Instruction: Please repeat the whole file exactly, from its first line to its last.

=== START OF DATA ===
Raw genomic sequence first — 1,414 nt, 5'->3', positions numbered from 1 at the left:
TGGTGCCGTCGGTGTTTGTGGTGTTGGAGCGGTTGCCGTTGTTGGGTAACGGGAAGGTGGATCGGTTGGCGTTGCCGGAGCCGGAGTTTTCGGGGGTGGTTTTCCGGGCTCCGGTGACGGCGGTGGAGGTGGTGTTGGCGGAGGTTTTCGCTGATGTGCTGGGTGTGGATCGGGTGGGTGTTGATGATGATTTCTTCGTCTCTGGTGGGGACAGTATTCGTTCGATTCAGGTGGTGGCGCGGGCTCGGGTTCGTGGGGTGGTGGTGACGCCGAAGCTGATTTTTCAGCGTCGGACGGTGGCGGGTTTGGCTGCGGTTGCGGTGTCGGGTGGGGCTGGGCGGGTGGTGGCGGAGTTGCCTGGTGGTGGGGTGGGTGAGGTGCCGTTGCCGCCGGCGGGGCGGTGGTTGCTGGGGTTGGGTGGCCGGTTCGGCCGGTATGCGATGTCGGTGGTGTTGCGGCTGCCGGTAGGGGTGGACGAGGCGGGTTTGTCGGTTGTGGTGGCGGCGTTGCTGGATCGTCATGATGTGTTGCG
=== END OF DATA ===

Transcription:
Raw genomic sequence first — 1,414 nt, 5'->3', positions numbered from 1 at the left:
TGGTGCCGTCGGTGTTTGTGGTGTTGGAGCGGTTGCCGTTGTTGGGTAACGGGAAGGTGGATCGGTTGGCGTTGCCGGAGCCGGAGTTTTCGGGGGTGGTTTTCCGGGCTCCGGTGACGGCGGTGGAGGTGGTGTTGGCGGAGGTTTTCGCTGATGTGCTGGGTGTGGATCGGGTGGGTGTTGATGATGATTTCTTCGTCTCTGGTGGGGACAGTATTCGTTCGATTCAGGTGGTGGCGCGGGCTCGGGTTCGTGGGGTGGTGGTGACGCCGAAGCTGATTTTTCAGCGTCGGACGGTGGCGGGTTTGGCTGCGGTTGCGGTGTCGGGTGGGGCTGGGCGGGTGGTGGCGGAGTTGCCTGGTGGTGGGGTGGGTGAGGTGCCGTTGCCGCCGGCGGGGCGGTGGTTGCTGGGGTTGGGTGGCCGGTTCGGCCGGTATGCGATGTCGGTGGTGTTGCGGCTGCCGGTAGGGGTGGACGAGGCGGGTTTGTCGGTTGTGGTGGCGGCGTTGCTGGATCGTCATGATGTGTTGCG